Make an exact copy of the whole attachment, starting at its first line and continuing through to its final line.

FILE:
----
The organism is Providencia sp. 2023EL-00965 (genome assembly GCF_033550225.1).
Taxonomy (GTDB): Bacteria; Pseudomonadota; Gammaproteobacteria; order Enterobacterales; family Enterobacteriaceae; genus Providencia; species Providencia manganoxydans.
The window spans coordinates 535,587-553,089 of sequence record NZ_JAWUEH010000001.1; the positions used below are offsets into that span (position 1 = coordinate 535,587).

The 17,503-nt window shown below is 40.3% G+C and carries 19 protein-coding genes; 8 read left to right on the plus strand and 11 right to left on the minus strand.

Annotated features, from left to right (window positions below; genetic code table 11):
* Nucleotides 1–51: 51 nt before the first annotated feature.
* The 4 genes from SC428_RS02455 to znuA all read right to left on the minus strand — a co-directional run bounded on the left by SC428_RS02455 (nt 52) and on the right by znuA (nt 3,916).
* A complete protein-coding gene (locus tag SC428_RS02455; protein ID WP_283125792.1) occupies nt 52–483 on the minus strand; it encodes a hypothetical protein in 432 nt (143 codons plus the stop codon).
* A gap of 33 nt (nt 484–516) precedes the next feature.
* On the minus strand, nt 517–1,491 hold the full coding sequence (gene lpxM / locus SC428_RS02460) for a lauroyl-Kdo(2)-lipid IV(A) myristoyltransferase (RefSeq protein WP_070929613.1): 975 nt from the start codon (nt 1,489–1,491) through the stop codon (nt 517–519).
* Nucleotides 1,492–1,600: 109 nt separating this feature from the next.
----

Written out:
The organism is Providencia sp. 2023EL-00965 (genome assembly GCF_033550225.1).
Taxonomy (GTDB): Bacteria; Pseudomonadota; Gammaproteobacteria; order Enterobacterales; family Enterobacteriaceae; genus Providencia; species Providencia manganoxydans.
The window spans coordinates 535,587-553,089 of sequence record NZ_JAWUEH010000001.1; the positions used below are offsets into that span (position 1 = coordinate 535,587).

The 17,503-nt window shown below is 40.3% G+C and carries 19 protein-coding genes; 8 read left to right on the plus strand and 11 right to left on the minus strand.

Annotated features, from left to right (window positions below; genetic code table 11):
* Nucleotides 1–51: 51 nt before the first annotated feature.
* The 4 genes from SC428_RS02455 to znuA all read right to left on the minus strand — a co-directional run bounded on the left by SC428_RS02455 (nt 52) and on the right by znuA (nt 3,916).
* A complete protein-coding gene (locus tag SC428_RS02455; protein ID WP_283125792.1) occupies nt 52–483 on the minus strand; it encodes a hypothetical protein in 432 nt (143 codons plus the stop codon).
* A gap of 33 nt (nt 484–516) precedes the next feature.
* On the minus strand, nt 517–1,491 hold the full coding sequence (gene lpxM / locus SC428_RS02460) for a lauroyl-Kdo(2)-lipid IV(A) myristoyltransferase (RefSeq protein WP_070929613.1): 975 nt from the start codon (nt 1,489–1,491) through the stop codon (nt 517–519).
* Nucleotides 1,492–1,600: 109 nt separating this feature from the next.